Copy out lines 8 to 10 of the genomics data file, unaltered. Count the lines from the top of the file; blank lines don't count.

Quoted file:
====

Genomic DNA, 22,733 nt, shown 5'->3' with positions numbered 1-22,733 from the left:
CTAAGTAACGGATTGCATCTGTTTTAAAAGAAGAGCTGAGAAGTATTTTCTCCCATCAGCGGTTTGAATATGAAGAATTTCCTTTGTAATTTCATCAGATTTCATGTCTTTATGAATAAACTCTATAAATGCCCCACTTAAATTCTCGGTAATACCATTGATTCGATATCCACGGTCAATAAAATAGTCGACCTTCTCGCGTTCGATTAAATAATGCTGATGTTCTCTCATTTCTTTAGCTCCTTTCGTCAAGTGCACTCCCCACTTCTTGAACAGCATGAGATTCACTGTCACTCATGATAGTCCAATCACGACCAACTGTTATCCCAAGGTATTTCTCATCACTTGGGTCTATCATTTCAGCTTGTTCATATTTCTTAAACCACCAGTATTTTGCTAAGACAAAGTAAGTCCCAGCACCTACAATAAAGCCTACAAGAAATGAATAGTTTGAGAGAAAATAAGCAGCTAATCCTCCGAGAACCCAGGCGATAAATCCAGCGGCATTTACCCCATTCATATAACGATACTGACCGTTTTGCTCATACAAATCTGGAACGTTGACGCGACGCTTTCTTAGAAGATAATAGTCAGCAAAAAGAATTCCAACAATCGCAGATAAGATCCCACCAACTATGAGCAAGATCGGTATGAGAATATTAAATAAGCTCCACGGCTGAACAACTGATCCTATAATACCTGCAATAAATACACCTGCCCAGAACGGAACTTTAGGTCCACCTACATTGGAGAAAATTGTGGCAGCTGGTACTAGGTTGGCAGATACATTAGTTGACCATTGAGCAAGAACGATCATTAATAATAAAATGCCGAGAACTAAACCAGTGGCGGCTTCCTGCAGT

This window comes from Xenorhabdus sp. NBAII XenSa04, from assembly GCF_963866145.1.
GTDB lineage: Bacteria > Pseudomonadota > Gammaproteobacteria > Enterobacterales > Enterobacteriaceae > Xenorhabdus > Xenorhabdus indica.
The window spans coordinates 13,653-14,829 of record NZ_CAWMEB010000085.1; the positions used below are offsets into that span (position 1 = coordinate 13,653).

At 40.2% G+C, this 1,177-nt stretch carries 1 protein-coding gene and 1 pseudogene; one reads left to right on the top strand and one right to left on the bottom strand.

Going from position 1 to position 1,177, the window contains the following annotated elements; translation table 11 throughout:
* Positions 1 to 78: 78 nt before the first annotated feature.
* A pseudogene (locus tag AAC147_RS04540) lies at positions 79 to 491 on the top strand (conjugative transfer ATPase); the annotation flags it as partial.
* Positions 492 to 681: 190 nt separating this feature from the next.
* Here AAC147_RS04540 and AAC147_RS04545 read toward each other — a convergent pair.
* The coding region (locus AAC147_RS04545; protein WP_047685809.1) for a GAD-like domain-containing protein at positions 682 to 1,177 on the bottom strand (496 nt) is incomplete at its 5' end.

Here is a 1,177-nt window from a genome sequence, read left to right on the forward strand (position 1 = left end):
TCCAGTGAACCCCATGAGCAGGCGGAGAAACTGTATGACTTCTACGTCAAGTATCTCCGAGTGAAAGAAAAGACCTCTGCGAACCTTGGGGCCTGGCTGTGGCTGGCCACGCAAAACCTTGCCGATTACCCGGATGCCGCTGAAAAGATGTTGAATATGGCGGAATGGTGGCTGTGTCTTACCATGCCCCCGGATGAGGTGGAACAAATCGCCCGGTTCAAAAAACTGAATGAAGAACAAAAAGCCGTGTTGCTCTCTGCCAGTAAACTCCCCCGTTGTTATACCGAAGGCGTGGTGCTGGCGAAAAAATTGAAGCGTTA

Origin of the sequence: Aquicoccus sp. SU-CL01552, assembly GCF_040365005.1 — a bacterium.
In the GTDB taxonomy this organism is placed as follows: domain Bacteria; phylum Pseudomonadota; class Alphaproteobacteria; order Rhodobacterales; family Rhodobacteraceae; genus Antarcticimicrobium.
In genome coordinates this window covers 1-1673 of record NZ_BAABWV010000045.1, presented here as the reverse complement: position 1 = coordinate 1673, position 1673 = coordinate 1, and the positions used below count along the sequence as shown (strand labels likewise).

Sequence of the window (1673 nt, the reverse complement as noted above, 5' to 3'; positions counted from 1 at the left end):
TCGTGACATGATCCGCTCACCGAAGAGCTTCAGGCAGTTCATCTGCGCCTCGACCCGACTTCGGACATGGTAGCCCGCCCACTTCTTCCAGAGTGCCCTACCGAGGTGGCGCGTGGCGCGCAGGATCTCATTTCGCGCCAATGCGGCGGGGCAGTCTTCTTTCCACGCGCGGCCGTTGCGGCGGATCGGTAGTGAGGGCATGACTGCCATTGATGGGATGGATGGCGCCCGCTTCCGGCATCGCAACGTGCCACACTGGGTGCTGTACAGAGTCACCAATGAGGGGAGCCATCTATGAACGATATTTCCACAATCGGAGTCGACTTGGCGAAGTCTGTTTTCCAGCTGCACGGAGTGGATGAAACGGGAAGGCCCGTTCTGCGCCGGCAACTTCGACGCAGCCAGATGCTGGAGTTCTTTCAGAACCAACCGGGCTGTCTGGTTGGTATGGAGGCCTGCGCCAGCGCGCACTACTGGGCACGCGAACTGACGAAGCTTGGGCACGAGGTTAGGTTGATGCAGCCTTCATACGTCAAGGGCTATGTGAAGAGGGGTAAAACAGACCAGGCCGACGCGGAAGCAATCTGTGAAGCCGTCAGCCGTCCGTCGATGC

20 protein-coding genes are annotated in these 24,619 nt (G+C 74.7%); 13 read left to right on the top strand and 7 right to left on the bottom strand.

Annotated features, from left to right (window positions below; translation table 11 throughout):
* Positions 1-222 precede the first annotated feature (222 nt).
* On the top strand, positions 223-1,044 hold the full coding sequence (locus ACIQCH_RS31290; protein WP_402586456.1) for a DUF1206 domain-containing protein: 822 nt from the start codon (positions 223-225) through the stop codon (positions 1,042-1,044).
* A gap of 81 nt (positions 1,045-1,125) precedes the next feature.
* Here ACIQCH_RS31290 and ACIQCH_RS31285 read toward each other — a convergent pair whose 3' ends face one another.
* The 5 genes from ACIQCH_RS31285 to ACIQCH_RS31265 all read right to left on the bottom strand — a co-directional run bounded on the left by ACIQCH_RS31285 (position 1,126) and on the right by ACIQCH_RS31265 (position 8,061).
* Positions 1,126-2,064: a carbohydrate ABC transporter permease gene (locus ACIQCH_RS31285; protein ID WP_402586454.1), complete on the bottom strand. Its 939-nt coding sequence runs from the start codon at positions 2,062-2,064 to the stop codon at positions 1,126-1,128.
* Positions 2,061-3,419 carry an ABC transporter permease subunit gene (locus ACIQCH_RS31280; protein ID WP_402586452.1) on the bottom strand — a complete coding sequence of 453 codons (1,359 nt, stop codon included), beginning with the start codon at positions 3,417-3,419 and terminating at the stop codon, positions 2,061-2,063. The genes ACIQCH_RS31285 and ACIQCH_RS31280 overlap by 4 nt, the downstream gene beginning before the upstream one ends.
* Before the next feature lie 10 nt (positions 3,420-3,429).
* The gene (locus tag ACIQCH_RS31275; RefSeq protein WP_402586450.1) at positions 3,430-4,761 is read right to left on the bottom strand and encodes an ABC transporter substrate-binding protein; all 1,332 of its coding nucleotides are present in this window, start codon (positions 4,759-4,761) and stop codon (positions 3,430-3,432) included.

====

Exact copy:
* Positions 1 to 78: 78 nt before the first annotated feature.
* A pseudogene (locus tag AAC147_RS04540) lies at positions 79 to 491 on the top strand (conjugative transfer ATPase); the annotation flags it as partial.
* Positions 492 to 681: 190 nt separating this feature from the next.